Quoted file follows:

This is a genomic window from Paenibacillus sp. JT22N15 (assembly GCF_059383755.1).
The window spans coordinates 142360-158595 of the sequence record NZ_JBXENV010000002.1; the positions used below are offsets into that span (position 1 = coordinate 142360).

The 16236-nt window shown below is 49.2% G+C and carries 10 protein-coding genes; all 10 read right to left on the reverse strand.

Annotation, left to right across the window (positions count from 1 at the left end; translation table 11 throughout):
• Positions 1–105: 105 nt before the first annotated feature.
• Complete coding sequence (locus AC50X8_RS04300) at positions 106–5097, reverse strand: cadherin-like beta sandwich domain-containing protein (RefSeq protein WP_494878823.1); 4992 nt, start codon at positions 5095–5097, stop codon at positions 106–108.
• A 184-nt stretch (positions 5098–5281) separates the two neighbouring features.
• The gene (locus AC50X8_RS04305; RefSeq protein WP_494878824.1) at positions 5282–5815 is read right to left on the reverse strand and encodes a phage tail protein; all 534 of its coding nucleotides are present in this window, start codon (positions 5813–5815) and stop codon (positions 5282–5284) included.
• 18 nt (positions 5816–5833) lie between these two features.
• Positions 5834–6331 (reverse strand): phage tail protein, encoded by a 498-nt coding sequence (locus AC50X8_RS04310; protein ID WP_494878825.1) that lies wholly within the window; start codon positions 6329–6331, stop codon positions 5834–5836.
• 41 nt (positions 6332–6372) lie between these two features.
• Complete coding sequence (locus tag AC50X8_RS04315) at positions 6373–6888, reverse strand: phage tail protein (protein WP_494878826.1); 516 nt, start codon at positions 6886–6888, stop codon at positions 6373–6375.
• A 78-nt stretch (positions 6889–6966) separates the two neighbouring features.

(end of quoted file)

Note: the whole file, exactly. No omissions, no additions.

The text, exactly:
This is a genomic window from Paenibacillus sp. JT22N15 (assembly GCF_059383755.1).
The window spans coordinates 142360-158595 of the sequence record NZ_JBXENV010000002.1; the positions used below are offsets into that span (position 1 = coordinate 142360).

The 16236-nt window shown below is 49.2% G+C and carries 10 protein-coding genes; all 10 read right to left on the reverse strand.

Annotation, left to right across the window (positions count from 1 at the left end; translation table 11 throughout):
• Positions 1–105: 105 nt before the first annotated feature.
• Complete coding sequence (locus AC50X8_RS04300) at positions 106–5097, reverse strand: cadherin-like beta sandwich domain-containing protein (RefSeq protein WP_494878823.1); 4992 nt, start codon at positions 5095–5097, stop codon at positions 106–108.
• A 184-nt stretch (positions 5098–5281) separates the two neighbouring features.
• The gene (locus AC50X8_RS04305; RefSeq protein WP_494878824.1) at positions 5282–5815 is read right to left on the reverse strand and encodes a phage tail protein; all 534 of its coding nucleotides are present in this window, start codon (positions 5813–5815) and stop codon (positions 5282–5284) included.
• 18 nt (positions 5816–5833) lie between these two features.
• Positions 5834–6331 (reverse strand): phage tail protein, encoded by a 498-nt coding sequence (locus AC50X8_RS04310; protein ID WP_494878825.1) that lies wholly within the window; start codon positions 6329–6331, stop codon positions 5834–5836.
• 41 nt (positions 6332–6372) lie between these two features.
• Complete coding sequence (locus tag AC50X8_RS04315) at positions 6373–6888, reverse strand: phage tail protein (protein WP_494878826.1); 516 nt, start codon at positions 6886–6888, stop codon at positions 6373–6375.
• A 78-nt stretch (positions 6889–6966) separates the two neighbouring features.